There were many more designs that were excellent, but it’s impossible to comment on all of them. I can only say that I am impressed, and I am humbled by the level of skill I see demonstrated which is some ways is well beyond my own. I am thus honored to be included in this group of hobbyists.

    Jeff B.
    Last edited by Jeff B.; 07-23-2012, 09:18 PM. Reason: spelling
    Click here for Jeff Bagby's Loudspeaker Design Software

  • #2
    Re: Personal Commentary on the State of DIY Speakerbuilding

    Very nice Jeff!
    .

    Comment


    • #3
      Re: Personal Commentary on the State of DIY Speakerbuilding

      I am a relative newcomer to this community, but I just want to add a simple "Hip hip!"

      You guys are great.

      Comment


      • #4
        Re: Personal Commentary on the State of DIY Speakerbuilding

        Very cool Jeff. What a positive thing to say. Thank you for writing this. Very encouraging.

        And thanks for developing all those tools. I'd still be guessing much like you were back in the ratshack days if it weren't for your tools.

        Any chance you could post Siegfried's statement in whole? That was cool to read about.

        And I agree on all points. This is an interesting age. Like I said, I'd still be spinning my wheels if it weren't for the internet. Just to bad I didn't think to look here until I did. I didn't even know there were other people interested in building speakers, ha. I would ask my profs in college (2001) about this stuff, and it turns out the internet was there all along :D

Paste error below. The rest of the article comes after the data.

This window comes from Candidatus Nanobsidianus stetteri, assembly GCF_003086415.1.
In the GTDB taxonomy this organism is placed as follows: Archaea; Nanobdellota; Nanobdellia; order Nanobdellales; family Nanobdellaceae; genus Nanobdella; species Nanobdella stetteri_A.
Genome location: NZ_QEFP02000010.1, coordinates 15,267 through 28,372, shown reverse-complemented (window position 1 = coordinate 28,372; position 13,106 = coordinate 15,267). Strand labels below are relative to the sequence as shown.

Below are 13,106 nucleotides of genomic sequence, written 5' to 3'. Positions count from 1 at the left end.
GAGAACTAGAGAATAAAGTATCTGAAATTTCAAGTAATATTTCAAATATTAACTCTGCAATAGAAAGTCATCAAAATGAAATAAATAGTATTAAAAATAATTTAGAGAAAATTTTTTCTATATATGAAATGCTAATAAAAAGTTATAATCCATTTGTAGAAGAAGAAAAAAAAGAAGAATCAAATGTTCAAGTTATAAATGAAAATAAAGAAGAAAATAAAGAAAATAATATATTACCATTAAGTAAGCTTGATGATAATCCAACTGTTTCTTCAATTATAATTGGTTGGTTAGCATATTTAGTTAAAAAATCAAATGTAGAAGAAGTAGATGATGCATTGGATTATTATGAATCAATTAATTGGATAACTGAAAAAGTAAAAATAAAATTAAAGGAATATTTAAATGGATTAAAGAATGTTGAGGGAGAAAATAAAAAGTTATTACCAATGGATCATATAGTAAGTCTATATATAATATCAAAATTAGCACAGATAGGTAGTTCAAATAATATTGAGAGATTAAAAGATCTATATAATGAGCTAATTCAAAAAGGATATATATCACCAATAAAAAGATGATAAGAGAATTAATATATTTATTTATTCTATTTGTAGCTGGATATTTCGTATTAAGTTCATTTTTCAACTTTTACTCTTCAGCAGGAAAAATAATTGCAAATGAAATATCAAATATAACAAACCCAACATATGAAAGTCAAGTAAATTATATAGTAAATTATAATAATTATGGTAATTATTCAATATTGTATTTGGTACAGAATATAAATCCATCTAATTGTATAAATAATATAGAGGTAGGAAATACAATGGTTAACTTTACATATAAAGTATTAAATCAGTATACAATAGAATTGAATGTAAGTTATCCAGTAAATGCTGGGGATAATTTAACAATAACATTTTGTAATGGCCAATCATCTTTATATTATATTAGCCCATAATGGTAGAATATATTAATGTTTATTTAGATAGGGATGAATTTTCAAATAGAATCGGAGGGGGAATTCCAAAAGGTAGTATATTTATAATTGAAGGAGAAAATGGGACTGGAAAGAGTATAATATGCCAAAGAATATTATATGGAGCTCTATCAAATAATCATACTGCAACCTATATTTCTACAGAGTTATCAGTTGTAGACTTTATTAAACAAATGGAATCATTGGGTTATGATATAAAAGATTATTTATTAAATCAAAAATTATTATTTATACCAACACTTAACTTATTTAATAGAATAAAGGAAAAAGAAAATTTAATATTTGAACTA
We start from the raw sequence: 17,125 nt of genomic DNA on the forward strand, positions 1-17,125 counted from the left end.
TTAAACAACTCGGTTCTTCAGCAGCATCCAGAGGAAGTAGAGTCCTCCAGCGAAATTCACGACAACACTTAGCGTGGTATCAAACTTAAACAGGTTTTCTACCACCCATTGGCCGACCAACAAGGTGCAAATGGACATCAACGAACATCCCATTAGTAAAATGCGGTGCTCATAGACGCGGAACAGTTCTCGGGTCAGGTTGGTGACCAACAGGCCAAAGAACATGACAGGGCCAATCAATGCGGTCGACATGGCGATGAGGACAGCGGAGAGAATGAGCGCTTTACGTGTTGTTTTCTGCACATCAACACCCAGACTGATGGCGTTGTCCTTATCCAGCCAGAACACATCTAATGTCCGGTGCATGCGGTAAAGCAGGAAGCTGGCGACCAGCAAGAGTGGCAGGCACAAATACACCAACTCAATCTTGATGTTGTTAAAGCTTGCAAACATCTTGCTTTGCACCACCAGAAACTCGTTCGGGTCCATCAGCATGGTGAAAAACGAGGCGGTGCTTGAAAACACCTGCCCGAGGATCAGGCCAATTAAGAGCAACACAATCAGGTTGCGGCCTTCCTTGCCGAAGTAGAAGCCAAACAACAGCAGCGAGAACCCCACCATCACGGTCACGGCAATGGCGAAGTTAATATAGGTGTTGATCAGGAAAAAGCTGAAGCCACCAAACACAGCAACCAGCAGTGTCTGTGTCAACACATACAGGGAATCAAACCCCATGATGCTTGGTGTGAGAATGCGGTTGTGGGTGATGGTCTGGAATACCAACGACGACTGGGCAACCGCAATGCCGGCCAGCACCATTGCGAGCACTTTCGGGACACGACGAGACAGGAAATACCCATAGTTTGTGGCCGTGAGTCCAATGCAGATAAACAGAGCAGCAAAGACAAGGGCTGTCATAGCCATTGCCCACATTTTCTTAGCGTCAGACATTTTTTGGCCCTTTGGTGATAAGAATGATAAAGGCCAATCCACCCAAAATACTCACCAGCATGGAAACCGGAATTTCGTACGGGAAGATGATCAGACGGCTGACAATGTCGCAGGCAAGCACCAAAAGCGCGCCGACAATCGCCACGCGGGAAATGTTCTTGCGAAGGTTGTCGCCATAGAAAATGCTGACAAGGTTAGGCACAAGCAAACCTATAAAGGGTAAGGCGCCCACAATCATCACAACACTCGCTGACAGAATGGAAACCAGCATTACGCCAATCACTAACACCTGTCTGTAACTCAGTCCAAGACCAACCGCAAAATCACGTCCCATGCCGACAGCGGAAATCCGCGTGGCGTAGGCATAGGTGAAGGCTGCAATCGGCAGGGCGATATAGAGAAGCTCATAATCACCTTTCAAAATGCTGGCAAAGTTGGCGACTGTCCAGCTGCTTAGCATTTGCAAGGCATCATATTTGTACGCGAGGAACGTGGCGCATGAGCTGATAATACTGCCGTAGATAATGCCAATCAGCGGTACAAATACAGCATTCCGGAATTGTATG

https://www.youtube.com/channel/UCm2...oSKdB448TTVEnQ

        Comment


        • #5
          Re: Personal Commentary on the State of DIY Speakerbuilding

          Of all the things I have done for fun, speaker building has been the most rewarding by far. Being involved with a community of like-minded people of considerable knowledge has been the biggest attribute to my understanding of concepts and processes. And when the subject gets a litttle to deep for board discussion, I pull out a book or reference material and read it (again :-). I really enjoy the learning process, even if for the second or third time!

          I have been to RMAF a couple of times and to some DIY gatherings, and I fully agree with Jeff: DIY speakers compete very well with commercial offerings, and very often outclass them.

          Anyway, this is a good spot to thank all the board members for their contributions to the hobby and my understanding of it.

          Bill

          Comment


          • #6
            Re: Personal Commentary on the State of DIY Speakerbuilding

            Great retrospective Jeff. Thanks for the kind words. I remember building my first speaker back around '69. Much like you said, it used a 12" Utah woofer with an 8" Utah coaxial for the mid and tweeter. I used a very scientific method of tuning the box. I played a sine sweep through the system and watched how the flame on a match reacted to the air flow through the port. I did this repeatedly while adjusting the port length. It actually worked pretty well. Crossover? What crossover! The coax came with a cap on the tweeter. That was it. The boxes were huge. I had read that big boxes were more efficient. Jimmy Hendrix, the Airplane, Santana and the Grateful Dead never sounded so good.